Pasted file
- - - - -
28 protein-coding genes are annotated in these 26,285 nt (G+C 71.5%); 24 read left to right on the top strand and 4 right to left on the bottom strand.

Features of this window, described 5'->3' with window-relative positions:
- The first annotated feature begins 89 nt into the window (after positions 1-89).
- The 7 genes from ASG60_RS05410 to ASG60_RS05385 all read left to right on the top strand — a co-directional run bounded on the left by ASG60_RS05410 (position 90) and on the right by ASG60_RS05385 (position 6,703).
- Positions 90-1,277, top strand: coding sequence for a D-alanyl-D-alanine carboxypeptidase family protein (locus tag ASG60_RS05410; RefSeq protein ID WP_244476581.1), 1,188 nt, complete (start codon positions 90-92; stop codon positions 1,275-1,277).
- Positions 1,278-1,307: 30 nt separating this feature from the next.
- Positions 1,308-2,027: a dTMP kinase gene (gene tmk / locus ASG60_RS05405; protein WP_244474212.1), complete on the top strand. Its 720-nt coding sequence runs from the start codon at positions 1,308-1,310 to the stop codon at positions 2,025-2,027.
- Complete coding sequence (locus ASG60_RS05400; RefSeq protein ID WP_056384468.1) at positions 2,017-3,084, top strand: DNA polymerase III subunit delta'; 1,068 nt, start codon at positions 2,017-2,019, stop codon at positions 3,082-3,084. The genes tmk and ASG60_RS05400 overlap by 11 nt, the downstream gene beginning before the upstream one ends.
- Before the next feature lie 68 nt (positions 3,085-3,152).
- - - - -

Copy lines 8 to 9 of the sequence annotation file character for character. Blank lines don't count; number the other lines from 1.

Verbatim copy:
- Complete coding sequence (locus ASG60_RS05400; RefSeq protein ID WP_056384468.1) at positions 2,017-3,084, top strand: DNA polymerase III subunit delta'; 1,068 nt, start codon at positions 2,017-2,019, stop codon at positions 3,082-3,084. The genes tmk and ASG60_RS05400 overlap by 11 nt, the downstream gene beginning before the upstream one ends.
- Before the next feature lie 68 nt (positions 3,085-3,152).